Near field liquid structures and penetration of a kerosene jet injected in a Mach 2 crossflow were studied experimentally in the LAPCAT-II Dual Mode Ramjet Combustor at Onera, using high spatial and temporal resolution imaging techniques. The experiments performed in this study provide measurements in high temperature conditions, with kerosene as liquid fuel to bring new data in these conditions. The fuel spray is injected through a single orifice, perpendicularly to the supersonic flow, at temperatures from ambient to 1500 K and jet-to-crossflow momentum flux ratio from 3.1 to 8.6. Five different test cases are defined to show independently the influence of the injection ratio and the supersonic flow temperature on the liquid jet atomization. A high spatial resolution imaging system is used to detail the characteristic spatial scales of this atomization process in the supersonic crossflow. The surface waves and droplets produced in the windward side of the liquid jet are characterized qualitatively. High-resolution visualizations bring a new insight of the droplet trajectories in the leeward region of the jet. Schlieren imaging is used to detail the complex shock wave structures in such a supersonic flow. Penetration of the kerosene jet is measured by shadowgraphy and schlieren imaging in five test cases and compared to other studies of the literature whenever it is possible. High-speed schlieren recorded at 210 kHz is also performed to capture the temporal dynamics of the shocks and measure the liquid jet velocity. Graphical abstract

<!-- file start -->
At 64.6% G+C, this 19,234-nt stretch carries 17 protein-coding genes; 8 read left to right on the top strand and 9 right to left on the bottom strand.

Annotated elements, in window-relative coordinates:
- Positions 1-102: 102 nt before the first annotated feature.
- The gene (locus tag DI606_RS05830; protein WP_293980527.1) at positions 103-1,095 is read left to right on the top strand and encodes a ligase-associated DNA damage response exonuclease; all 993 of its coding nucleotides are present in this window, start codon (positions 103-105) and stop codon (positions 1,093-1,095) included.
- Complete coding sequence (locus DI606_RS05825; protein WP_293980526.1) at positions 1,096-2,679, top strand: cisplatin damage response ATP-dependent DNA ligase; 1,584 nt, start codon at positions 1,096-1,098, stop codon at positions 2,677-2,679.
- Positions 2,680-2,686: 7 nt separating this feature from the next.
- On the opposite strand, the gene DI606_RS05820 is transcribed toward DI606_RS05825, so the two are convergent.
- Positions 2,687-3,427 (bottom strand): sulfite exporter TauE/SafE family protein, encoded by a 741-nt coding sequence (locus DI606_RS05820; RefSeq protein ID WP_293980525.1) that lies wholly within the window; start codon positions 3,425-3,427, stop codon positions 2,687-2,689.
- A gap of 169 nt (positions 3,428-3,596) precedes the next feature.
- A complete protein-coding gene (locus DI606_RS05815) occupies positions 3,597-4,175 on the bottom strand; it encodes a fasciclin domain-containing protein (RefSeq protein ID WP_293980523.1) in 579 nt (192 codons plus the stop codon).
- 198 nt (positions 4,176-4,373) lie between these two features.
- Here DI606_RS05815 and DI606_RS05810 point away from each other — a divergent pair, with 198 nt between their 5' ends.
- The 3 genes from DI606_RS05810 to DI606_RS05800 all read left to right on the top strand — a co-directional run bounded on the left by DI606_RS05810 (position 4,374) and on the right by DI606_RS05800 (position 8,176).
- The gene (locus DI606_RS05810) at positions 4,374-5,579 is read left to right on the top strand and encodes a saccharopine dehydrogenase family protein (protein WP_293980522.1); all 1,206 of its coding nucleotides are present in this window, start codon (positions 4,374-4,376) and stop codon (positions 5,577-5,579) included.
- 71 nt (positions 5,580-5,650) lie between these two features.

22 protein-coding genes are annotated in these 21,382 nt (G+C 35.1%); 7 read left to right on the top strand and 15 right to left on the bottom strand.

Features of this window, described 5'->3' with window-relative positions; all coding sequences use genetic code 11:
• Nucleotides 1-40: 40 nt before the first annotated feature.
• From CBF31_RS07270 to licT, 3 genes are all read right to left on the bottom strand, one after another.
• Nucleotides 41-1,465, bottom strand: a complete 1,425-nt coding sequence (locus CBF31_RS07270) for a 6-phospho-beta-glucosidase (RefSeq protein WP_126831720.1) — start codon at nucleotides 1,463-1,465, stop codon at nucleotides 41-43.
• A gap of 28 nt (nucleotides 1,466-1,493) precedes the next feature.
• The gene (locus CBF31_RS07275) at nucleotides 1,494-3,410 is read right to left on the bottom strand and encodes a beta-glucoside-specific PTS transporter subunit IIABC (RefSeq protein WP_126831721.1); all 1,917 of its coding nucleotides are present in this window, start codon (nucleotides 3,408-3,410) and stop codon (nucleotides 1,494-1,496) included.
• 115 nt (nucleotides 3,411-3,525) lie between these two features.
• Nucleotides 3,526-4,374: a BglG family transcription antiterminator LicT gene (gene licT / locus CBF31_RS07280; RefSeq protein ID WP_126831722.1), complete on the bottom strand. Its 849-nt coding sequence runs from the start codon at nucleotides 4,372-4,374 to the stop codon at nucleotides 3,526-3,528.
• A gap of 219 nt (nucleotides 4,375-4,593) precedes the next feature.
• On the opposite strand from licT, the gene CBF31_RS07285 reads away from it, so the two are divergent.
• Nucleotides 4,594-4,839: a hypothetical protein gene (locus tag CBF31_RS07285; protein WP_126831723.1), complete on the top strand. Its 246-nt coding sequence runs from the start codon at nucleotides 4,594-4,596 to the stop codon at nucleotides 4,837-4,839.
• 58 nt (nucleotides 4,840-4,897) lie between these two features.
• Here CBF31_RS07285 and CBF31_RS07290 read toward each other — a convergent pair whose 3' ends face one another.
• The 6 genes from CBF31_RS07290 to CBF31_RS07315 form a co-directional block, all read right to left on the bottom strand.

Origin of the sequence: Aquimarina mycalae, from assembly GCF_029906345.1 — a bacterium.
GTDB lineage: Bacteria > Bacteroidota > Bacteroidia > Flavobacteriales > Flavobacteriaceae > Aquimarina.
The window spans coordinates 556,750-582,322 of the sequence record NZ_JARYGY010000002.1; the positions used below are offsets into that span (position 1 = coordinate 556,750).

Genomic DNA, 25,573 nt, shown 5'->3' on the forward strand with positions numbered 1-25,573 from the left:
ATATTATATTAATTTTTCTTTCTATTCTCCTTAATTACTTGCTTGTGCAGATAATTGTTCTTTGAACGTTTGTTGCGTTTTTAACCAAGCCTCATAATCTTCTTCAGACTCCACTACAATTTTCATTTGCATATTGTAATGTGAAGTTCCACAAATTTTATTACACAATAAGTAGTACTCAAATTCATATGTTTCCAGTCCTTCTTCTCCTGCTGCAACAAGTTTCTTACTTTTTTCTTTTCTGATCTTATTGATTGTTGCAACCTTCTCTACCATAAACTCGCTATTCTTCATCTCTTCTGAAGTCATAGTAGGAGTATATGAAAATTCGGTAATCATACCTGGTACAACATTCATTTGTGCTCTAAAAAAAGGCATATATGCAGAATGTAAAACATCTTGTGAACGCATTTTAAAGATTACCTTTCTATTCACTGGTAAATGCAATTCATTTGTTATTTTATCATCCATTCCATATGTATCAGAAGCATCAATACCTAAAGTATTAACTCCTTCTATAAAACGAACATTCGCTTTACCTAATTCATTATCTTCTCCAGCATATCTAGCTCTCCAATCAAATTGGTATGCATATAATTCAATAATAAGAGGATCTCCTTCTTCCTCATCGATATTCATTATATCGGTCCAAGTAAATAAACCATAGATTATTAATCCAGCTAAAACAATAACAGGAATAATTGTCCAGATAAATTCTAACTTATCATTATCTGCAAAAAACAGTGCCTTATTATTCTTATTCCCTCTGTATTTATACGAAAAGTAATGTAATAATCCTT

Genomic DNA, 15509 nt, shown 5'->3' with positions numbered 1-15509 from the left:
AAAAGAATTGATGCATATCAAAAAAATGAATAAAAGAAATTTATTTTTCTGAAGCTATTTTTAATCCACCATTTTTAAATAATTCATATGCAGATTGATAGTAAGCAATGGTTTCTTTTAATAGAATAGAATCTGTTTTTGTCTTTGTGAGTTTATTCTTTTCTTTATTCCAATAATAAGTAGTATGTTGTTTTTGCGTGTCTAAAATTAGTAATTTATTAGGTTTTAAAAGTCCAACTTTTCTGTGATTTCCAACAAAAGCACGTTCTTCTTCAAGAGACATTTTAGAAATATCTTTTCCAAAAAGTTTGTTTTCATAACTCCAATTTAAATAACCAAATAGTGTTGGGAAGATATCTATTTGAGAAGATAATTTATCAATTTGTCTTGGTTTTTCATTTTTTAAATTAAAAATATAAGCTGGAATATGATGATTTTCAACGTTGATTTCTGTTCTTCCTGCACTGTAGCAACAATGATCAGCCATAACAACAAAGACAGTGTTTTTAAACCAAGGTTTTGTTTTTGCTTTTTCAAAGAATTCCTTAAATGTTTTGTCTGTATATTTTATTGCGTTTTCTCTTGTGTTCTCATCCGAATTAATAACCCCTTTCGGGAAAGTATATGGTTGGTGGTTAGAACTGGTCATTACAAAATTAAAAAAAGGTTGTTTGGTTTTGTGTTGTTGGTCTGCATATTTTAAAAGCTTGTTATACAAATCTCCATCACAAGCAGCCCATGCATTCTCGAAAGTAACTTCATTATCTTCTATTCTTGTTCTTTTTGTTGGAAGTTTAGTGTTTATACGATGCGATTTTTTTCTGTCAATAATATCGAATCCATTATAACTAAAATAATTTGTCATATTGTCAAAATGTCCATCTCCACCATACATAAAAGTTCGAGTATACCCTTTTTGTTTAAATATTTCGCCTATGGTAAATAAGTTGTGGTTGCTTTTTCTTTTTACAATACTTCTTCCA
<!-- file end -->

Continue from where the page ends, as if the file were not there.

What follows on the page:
Reactive sprays can be found in numerous industries such as combustion, spray drying, and purification of exhaust gases. The characterization of transient state for such droplets in these sprays is a challenge, asking for the measurement of the temperature and/or composition gradients inside the droplets. In this work, rainbow technique is extended to characterize internal gradients. After the numerically study of the characteristics of rainbow scattered by droplet with radial refractive index gradients, an experimental study was carried out for the case of CO2\documentclass[12pt]{minimal} \usepackage{amsmath} \usepackage{wasysym} \usepackage{amsfonts} \usepackage{amssymb} \usepackage{amsbsy} \usepackage{mathrsfs} \usepackage{upgreek} \setlength{\oddsidemargin}{-69pt} \begin{document}$$_2$$\end{document} capture by Monoethanolamine (MEA) droplets. The investigation demonstrates that the gradients can be quantified during the first moments of injection. Graphical Abstract